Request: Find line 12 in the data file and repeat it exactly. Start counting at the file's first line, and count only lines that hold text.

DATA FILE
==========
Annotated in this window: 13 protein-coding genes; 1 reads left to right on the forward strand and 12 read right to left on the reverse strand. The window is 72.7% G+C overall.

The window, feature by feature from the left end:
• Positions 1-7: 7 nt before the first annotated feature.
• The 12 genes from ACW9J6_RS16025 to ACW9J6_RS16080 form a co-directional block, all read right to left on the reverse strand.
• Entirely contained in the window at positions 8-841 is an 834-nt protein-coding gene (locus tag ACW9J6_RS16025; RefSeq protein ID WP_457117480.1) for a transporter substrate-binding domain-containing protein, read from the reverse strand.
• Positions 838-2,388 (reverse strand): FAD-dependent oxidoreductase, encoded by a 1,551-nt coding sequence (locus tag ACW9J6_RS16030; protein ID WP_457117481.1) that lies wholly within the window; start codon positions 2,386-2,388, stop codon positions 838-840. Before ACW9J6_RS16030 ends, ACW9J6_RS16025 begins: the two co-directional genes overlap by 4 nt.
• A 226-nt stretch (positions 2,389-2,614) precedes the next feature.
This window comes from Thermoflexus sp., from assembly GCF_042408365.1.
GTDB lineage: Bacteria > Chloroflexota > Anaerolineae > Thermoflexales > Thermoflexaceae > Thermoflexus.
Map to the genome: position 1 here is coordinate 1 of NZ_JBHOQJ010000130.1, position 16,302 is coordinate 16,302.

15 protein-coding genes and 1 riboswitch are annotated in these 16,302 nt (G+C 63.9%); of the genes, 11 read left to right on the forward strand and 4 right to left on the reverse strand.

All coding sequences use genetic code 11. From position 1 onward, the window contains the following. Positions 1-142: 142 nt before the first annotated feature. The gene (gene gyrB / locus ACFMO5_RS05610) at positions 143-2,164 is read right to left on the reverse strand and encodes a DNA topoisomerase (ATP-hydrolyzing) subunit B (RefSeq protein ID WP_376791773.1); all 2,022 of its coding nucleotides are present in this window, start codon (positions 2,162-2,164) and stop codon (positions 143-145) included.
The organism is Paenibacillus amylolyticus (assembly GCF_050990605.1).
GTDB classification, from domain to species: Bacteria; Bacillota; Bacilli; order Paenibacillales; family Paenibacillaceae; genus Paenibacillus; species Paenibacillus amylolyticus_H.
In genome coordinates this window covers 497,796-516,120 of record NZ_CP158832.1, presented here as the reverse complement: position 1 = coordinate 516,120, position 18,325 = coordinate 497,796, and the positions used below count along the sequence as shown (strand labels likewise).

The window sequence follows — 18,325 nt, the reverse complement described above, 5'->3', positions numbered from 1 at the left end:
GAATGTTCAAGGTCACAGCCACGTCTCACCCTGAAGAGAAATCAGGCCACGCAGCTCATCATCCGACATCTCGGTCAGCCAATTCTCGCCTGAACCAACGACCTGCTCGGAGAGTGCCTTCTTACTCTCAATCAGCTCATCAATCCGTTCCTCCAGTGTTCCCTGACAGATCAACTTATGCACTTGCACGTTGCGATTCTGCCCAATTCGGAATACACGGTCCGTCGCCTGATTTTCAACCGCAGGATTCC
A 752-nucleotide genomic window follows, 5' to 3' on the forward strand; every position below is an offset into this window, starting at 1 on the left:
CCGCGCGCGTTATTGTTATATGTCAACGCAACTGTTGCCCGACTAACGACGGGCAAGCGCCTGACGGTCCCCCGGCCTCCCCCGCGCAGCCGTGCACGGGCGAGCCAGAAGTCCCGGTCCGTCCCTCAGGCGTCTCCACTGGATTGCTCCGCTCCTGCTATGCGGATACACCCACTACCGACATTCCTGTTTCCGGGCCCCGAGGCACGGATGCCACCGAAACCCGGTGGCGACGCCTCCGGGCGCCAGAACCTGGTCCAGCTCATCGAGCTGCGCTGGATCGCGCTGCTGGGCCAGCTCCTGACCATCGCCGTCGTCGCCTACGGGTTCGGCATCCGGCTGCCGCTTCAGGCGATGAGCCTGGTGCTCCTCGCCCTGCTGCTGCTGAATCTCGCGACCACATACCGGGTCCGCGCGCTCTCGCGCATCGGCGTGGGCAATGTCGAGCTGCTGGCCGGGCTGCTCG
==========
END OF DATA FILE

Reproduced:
All coding sequences use genetic code 11. From position 1 onward, the window contains the following. Positions 1-142: 142 nt before the first annotated feature. The gene (gene gyrB / locus ACFMO5_RS05610) at positions 143-2,164 is read right to left on the reverse strand and encodes a DNA topoisomerase (ATP-hydrolyzing) subunit B (RefSeq protein ID WP_376791773.1); all 2,022 of its coding nucleotides are present in this window, start codon (positions 2,162-2,164) and stop codon (positions 143-145) included.